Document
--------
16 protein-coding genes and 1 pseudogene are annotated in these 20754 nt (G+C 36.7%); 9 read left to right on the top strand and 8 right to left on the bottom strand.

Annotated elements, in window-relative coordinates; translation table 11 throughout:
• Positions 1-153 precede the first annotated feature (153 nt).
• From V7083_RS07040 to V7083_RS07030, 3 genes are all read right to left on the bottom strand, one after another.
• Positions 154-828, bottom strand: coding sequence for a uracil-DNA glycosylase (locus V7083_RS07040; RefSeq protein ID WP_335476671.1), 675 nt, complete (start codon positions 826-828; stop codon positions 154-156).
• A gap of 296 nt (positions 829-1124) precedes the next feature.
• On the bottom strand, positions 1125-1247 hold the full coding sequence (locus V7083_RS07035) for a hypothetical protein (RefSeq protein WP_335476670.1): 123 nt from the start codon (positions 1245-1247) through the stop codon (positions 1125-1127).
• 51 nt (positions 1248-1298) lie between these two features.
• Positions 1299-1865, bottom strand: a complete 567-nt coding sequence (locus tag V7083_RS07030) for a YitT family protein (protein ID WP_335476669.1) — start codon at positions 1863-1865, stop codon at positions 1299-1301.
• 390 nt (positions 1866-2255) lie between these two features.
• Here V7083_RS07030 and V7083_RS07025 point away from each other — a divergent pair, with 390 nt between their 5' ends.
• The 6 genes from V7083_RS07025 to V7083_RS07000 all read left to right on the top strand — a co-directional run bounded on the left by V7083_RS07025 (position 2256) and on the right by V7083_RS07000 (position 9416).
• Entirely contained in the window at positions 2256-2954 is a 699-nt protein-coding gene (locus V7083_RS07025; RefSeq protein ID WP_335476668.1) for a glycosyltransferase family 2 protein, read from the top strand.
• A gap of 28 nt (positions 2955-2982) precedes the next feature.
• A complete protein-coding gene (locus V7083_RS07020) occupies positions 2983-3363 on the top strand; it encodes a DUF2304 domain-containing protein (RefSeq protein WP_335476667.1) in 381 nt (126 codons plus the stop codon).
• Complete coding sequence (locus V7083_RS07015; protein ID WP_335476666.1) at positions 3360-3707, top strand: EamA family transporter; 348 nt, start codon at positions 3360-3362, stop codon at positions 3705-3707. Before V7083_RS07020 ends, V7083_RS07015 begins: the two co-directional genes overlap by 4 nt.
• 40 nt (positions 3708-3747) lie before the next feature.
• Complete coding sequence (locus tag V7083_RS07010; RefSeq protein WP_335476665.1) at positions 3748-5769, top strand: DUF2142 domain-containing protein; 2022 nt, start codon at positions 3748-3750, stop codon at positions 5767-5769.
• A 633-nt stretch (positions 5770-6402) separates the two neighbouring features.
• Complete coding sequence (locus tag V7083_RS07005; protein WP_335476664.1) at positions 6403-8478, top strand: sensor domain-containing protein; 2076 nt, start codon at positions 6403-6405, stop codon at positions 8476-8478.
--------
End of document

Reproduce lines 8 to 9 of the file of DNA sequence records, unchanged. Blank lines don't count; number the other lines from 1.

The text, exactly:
• 51 nt (positions 1248-1298) lie between these two features.
• Positions 1299-1865, bottom strand: a complete 567-nt coding sequence (locus tag V7083_RS07030) for a YitT family protein (protein ID WP_335476669.1) — start codon at positions 1863-1865, stop codon at positions 1299-1301.